Summing Up

The last decade has seen a number of industries brought to task on issues of sexual discrimination and systemic inequity, and publishing is no exception. Following the 2016 tidal wave of sexual harassment allegations levelled against a number of Hollywood heavyweights, the publishing industry was also forced to reckon with a deeply engrained culture of sexual harassment and discrimination. Then, following the murder of George Floyd in the spring of 2020, the Black Lives Matter movement encouraged calls for equity, diversity, and inclusion across many industries, including publishing. While much of this activism has originated on social media, using hashtags like #MeToo, #ImWithHer, and #PublishingPaidMe among others, these calls for equity in publishing have reverberated throughout the industry, drawing attention to the gender and racial inequity rife within the trade.

women in publishing.

These are not new conversations in publishing. In fact, a London-based advocacy group formed in 1989 called Women in Publishing had the express purpose of lobbying for gender parity in the industry. Their first report, titled “Twice as Many, Half as Powerful” outlined their grievances—it drew attention to the glass ceiling that women in the industry faced, as well as a considerable pay gap, while also highlighting the fact that women significantly outnumbered men in the industry. As one member, Claire Baker put it, “there were so many women in publishing, why weren’t we running the industry?”1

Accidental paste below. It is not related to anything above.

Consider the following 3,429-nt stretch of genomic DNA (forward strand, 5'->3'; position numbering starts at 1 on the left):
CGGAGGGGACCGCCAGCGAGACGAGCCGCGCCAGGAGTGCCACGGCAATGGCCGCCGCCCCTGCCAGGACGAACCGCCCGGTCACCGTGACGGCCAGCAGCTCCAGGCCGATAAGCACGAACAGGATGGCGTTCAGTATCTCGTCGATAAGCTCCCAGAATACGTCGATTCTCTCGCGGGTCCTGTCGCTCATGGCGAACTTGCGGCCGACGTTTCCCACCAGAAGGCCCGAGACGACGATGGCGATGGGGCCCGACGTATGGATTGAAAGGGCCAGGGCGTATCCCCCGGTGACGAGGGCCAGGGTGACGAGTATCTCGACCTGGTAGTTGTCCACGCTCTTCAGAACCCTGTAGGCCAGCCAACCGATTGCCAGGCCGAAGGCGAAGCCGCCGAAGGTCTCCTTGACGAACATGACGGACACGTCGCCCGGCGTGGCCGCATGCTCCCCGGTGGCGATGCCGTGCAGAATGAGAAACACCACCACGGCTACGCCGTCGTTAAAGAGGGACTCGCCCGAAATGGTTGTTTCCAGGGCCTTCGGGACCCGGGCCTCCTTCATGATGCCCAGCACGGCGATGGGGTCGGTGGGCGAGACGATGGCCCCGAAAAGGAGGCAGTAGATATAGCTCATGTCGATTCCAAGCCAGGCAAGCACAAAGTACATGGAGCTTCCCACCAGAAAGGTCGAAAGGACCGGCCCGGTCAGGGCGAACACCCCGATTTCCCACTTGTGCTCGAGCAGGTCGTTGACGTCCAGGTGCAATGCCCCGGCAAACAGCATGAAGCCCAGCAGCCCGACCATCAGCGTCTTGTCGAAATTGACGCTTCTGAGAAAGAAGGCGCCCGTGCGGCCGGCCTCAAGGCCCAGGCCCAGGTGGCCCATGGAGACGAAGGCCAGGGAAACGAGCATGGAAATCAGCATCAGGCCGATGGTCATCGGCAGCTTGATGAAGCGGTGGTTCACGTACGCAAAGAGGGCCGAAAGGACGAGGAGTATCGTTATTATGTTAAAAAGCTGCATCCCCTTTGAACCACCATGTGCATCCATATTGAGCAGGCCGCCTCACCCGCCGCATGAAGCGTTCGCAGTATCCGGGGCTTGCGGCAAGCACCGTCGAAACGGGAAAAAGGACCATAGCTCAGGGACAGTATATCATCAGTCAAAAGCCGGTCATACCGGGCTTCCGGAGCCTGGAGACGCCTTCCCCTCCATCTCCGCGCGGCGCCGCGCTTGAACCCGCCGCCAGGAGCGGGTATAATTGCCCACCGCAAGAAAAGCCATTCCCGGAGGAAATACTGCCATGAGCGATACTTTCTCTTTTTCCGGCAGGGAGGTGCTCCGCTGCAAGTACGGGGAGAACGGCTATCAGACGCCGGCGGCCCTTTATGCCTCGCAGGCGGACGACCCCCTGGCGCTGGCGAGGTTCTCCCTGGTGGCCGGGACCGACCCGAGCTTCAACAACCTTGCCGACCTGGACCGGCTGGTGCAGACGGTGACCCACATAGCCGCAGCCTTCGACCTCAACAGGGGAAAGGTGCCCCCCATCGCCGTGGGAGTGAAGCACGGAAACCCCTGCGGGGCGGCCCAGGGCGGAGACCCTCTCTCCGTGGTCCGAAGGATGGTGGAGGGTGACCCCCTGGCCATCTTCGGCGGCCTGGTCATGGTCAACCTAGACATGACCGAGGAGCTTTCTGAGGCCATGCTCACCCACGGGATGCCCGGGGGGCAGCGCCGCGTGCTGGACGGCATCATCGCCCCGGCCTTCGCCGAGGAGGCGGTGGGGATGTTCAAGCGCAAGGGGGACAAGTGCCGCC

While historic initiatives such as Women in Publishing have done important work advocating for gender parity, many of these movements have largely been comprised of, and therefore focused on improving the status of, white, straight, able-bodied, cis women in the industry. Questioning the underrepresentation of women of colour, LGBTQ+ women, and women from other traditionally marginalized communities was not part of their mission statement, nor was finding ways to ensure that marginalized women in the industry were able to succeed. It would be unfair to say that this was the case for all of the feminist activism that took place in the mid–late 20th century, however dominant feminist ideologies of the era were notoriously exclusive. As a result, mainstream feminist organizing lacked an intersectional perspective. In publishing specifically, it would be some time before the industry at large began to reckon with its profound lack of equity and diversity. The Lee & Low Diversity Baseline Surveys, launched in 2015, are the first to quantify this problem at scale, though the data gathered by these surveys speak only to North American publishing.